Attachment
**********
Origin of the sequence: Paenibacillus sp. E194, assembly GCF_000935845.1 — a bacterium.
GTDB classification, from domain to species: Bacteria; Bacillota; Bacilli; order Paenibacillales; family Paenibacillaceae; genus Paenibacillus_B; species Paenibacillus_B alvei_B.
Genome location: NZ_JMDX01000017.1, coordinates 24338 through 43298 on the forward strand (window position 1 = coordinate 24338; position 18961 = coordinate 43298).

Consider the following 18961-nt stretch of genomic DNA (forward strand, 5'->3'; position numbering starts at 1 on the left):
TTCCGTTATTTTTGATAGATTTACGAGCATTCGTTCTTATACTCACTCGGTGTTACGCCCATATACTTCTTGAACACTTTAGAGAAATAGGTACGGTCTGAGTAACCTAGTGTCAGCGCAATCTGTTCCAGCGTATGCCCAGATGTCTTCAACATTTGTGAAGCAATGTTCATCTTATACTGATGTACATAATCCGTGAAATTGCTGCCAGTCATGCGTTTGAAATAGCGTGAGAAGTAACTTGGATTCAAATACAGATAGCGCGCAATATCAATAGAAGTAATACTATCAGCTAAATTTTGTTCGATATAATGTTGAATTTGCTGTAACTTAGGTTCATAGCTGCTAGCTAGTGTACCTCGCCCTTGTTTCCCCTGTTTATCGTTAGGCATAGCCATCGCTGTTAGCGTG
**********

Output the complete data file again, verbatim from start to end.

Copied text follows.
Origin of the sequence: Paenibacillus sp. E194, assembly GCF_000935845.1 — a bacterium.
GTDB classification, from domain to species: Bacteria; Bacillota; Bacilli; order Paenibacillales; family Paenibacillaceae; genus Paenibacillus_B; species Paenibacillus_B alvei_B.
Genome location: NZ_JMDX01000017.1, coordinates 24338 through 43298 on the forward strand (window position 1 = coordinate 24338; position 18961 = coordinate 43298).

Consider the following 18961-nt stretch of genomic DNA (forward strand, 5'->3'; position numbering starts at 1 on the left):
TTCCGTTATTTTTGATAGATTTACGAGCATTCGTTCTTATACTCACTCGGTGTTACGCCCATATACTTCTTGAACACTTTAGAGAAATAGGTACGGTCTGAGTAACCTAGTGTCAGCGCAATCTGTTCCAGCGTATGCCCAGATGTCTTCAACATTTGTGAAGCAATGTTCATCTTATACTGATGTACATAATCCGTGAAATTGCTGCCAGTCATGCGTTTGAAATAGCGTGAGAAGTAACTTGGATTCAAATACAGATAGCGCGCAATATCAATAGAAGTAATACTATCAGCTAAATTTTGTTCGATATAATGTTGAATTTGCTGTAACTTAGGTTCATAGCTGCTAGCTAGTGTACCTCGCCCTTGTTTCCCCTGTTTATCGTTAGGCATAGCCATCGCTGTTAGCGTG